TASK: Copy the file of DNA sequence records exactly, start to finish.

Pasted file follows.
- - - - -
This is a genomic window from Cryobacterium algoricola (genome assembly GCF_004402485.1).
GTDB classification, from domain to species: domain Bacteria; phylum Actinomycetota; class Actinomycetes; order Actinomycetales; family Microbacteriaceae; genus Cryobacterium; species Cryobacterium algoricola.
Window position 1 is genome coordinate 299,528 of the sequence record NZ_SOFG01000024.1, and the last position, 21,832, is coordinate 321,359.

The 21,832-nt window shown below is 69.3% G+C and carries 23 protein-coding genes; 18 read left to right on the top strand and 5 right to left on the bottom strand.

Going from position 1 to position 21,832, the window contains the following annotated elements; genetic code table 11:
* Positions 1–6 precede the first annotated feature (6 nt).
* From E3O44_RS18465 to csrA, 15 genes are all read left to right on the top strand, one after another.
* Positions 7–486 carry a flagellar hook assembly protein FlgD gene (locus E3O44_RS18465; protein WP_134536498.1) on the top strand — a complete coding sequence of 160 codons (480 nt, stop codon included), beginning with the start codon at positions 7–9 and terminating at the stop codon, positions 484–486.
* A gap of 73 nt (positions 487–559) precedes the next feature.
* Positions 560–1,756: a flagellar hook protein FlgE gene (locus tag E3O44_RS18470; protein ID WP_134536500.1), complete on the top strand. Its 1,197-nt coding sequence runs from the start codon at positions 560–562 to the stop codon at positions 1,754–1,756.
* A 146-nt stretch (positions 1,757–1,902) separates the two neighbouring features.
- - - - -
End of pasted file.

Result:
This is a genomic window from Cryobacterium algoricola (genome assembly GCF_004402485.1).
GTDB classification, from domain to species: domain Bacteria; phylum Actinomycetota; class Actinomycetes; order Actinomycetales; family Microbacteriaceae; genus Cryobacterium; species Cryobacterium algoricola.
Window position 1 is genome coordinate 299,528 of the sequence record NZ_SOFG01000024.1, and the last position, 21,832, is coordinate 321,359.

The 21,832-nt window shown below is 69.3% G+C and carries 23 protein-coding genes; 18 read left to right on the top strand and 5 right to left on the bottom strand.

Going from position 1 to position 21,832, the window contains the following annotated elements; genetic code table 11:
* Positions 1–6 precede the first annotated feature (6 nt).
* From E3O44_RS18465 to csrA, 15 genes are all read left to right on the top strand, one after another.
* Positions 7–486 carry a flagellar hook assembly protein FlgD gene (locus E3O44_RS18465; protein WP_134536498.1) on the top strand — a complete coding sequence of 160 codons (480 nt, stop codon included), beginning with the start codon at positions 7–9 and terminating at the stop codon, positions 484–486.
* A gap of 73 nt (positions 487–559) precedes the next feature.
* Positions 560–1,756: a flagellar hook protein FlgE gene (locus tag E3O44_RS18470; protein ID WP_134536500.1), complete on the top strand. Its 1,197-nt coding sequence runs from the start codon at positions 560–562 to the stop codon at positions 1,754–1,756.
* A 146-nt stretch (positions 1,757–1,902) separates the two neighbouring features.